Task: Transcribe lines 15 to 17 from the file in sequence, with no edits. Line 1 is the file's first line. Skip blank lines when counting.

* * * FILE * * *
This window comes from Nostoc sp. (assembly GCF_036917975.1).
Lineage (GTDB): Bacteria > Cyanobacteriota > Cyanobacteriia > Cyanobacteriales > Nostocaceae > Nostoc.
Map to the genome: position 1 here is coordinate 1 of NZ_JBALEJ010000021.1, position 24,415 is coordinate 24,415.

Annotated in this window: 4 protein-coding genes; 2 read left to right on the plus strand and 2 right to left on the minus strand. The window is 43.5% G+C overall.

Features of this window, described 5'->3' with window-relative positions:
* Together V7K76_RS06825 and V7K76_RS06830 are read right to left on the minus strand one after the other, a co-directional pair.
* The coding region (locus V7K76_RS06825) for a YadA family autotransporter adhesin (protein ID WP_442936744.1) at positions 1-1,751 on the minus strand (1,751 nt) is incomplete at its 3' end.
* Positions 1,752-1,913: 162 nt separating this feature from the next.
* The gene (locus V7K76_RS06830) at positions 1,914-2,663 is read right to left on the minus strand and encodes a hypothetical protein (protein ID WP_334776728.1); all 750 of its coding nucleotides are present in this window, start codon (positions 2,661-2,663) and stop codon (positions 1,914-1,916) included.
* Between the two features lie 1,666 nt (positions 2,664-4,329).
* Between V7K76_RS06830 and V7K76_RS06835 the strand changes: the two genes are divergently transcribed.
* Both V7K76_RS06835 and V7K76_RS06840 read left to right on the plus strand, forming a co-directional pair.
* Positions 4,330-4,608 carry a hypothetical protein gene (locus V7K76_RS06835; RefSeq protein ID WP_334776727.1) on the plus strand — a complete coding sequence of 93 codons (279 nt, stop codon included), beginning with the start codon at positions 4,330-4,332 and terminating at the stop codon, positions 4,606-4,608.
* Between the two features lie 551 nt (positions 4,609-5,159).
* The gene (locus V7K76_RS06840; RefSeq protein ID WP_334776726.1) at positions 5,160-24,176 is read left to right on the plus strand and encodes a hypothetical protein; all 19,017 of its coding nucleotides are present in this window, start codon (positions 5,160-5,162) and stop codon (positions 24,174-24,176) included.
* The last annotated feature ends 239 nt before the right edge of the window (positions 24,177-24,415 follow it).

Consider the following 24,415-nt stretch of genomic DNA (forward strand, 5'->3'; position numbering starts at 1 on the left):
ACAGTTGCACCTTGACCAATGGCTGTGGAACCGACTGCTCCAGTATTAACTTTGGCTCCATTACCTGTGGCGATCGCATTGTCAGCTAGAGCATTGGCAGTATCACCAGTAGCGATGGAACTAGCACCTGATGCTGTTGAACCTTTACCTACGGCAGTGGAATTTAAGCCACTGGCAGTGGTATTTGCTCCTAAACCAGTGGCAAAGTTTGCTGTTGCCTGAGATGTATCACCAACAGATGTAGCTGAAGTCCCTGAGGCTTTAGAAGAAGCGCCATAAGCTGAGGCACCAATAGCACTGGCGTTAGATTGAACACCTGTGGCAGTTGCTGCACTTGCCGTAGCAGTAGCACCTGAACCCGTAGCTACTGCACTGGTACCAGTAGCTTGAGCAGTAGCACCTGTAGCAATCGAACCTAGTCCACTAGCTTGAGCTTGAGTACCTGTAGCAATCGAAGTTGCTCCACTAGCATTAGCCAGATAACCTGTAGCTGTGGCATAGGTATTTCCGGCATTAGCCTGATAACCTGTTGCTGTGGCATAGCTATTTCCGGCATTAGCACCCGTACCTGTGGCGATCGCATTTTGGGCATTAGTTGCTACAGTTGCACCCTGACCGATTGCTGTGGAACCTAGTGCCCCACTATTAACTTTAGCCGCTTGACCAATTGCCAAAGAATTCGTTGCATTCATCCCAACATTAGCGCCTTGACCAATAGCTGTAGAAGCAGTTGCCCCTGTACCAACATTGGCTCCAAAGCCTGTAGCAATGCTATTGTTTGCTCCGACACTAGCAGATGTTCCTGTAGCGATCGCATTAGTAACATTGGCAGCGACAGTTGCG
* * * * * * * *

* The gene (locus V7K76_RS06840; RefSeq protein ID WP_334776726.1) at positions 5,160-24,176 is read left to right on the plus strand and encodes a hypothetical protein; all 19,017 of its coding nucleotides are present in this window, start codon (positions 5,160-5,162) and stop codon (positions 24,174-24,176) included.
* The last annotated feature ends 239 nt before the right edge of the window (positions 24,177-24,415 follow it).

Consider the following 24,415-nt stretch of genomic DNA (forward strand, 5'->3'; position numbering starts at 1 on the left):